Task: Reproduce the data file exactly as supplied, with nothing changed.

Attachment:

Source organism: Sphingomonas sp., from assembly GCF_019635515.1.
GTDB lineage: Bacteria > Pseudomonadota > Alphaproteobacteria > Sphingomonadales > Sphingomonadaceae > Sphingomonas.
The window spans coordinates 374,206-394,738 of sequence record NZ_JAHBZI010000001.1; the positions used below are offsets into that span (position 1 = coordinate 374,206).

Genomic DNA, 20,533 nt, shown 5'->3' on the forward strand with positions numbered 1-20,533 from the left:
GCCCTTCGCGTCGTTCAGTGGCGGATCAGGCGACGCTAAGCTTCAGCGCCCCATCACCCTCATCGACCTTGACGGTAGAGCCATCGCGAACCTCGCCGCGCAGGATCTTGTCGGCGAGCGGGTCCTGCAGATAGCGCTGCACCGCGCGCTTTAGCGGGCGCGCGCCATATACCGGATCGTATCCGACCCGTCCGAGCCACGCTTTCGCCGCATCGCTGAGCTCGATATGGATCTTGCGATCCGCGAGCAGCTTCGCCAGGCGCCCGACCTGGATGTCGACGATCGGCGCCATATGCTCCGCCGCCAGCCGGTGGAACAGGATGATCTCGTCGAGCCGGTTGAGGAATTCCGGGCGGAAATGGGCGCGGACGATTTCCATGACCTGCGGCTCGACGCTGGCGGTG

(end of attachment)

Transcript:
Source organism: Sphingomonas sp., from assembly GCF_019635515.1.
GTDB lineage: Bacteria > Pseudomonadota > Alphaproteobacteria > Sphingomonadales > Sphingomonadaceae > Sphingomonas.
The window spans coordinates 374,206-394,738 of sequence record NZ_JAHBZI010000001.1; the positions used below are offsets into that span (position 1 = coordinate 374,206).

Genomic DNA, 20,533 nt, shown 5'->3' on the forward strand with positions numbered 1-20,533 from the left:
GCCCTTCGCGTCGTTCAGTGGCGGATCAGGCGACGCTAAGCTTCAGCGCCCCATCACCCTCATCGACCTTGACGGTAGAGCCATCGCGAACCTCGCCGCGCAGGATCTTGTCGGCGAGCGGGTCCTGCAGATAGCGCTGCACCGCGCGCTTTAGCGGGCGCGCGCCATATACCGGATCGTATCCGACCCGTCCGAGCCACGCTTTCGCCGCATCGCTGAGCTCGATATGGATCTTGCGATCCGCGAGCAGCTTCGCCAGGCGCCCGACCTGGATGTCGACGATCGGCGCCATATGCTCCGCCGCCAGCCGGTGGAACAGGATGATCTCGTCGAGCCGGTTGAGGAATTCCGGGCGGAAATGGGCGCGGACGATTTCCATGACCTGCGGCTCGACGCTGGCGGTG